Two winter campers in front of their tent
Learn how to stay warm in winter with tips from the experts. (Photo: Wiremill Media)
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How to Stay Warm—and Stay Out Longer—This Winter

Get ready for your best winter ever with tips from these cold-weather experts

Wiremill Media

There’s a well-kept secret among cold-weather adventurers: winter is the best season outdoors. No crowds or bugs, but plenty of fleeting winter spectacles, from the Northern Lights to frozen waterfalls.

What else do these winter devotees all have in common? They know the key to enjoying winter’s bounty is staying warm, and they’ve dialed in all the cold-weather tricks, layering strategies, and outdoor skills to do it right. They are Masters of Warmth, and here are some of their tips. Find dozens more here.

Maximize Body Heat

Feeling chilled? Do the boot dance, says Tres Barbatelli, an ice climber and ice farmer for Colorado’s Ouray Ice Park. “If you’re cold, someone else is usually cold, too. And the great thing about the boot dance is that if you and a partner start doing it, at least two other people will try, too. Just tap the insides of your feet to the other person’s, then the outsides, in a rhythmic pattern. Pick up the pace; it can get going pretty fast. Pretty soon, everybody’s warm.”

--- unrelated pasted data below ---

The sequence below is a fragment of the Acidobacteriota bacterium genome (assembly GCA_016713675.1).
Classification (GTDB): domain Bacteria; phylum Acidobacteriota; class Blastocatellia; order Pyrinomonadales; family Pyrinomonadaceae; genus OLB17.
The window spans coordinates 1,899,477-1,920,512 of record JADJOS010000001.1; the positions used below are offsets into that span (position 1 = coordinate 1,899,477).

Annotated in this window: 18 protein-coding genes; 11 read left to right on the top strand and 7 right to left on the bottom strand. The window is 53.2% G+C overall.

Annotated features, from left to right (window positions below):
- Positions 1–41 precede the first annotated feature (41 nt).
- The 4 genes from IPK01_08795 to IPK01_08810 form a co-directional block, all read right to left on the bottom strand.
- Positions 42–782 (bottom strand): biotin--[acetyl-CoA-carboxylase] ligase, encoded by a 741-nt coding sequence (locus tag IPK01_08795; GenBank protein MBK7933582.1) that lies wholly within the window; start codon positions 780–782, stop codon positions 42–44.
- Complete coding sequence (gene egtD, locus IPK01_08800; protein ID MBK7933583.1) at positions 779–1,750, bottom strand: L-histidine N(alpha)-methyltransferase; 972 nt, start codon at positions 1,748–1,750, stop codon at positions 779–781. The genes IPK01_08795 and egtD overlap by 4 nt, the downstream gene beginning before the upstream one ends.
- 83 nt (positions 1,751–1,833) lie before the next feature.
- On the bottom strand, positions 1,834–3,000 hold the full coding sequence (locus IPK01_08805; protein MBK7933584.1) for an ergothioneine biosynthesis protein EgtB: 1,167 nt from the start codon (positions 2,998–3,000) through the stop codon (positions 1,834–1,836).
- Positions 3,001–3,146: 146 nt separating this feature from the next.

Choose the Right Insulating Materials

  • Down: Duck or goose feathers. Packable, lightweight, and ultra warm. Doesn’t retain warmth when wet. Look for down insulation with a water-resistant coating that makes it more effective in wet conditions.  
  • Synthetic: Human-made fibers or insulation. Usually heavier and bulkier, but more affordable and continues to insulate even when wet. Many synthetic fills are now made with recycled content. 
  • Omni-Heat Infinity: A cutting-edge, heat-reflective technology from Columbia. Uses a dense pattern of gold foil dots to reflect body heat, dramatically boosting warmth without adding weight or compromising breathability.  

Keep Your Feet Warm

“Wear thin socks,” says John Wingfield, a pro photographer and Alaskan Northern Lights guide. “People think that when it’s really cold, you need to wear thick socks or two pairs. But really, the layer of air between your foot and the boot actually works as an insulator. If your socks are too thick, they’ll cut off your circulation and make your feet colder.”

Columbia has been creating innovative outdoor gear and technologies since 1938 with a mission to unlock the outdoors for everyone.

Lead Photo: Wiremill Media

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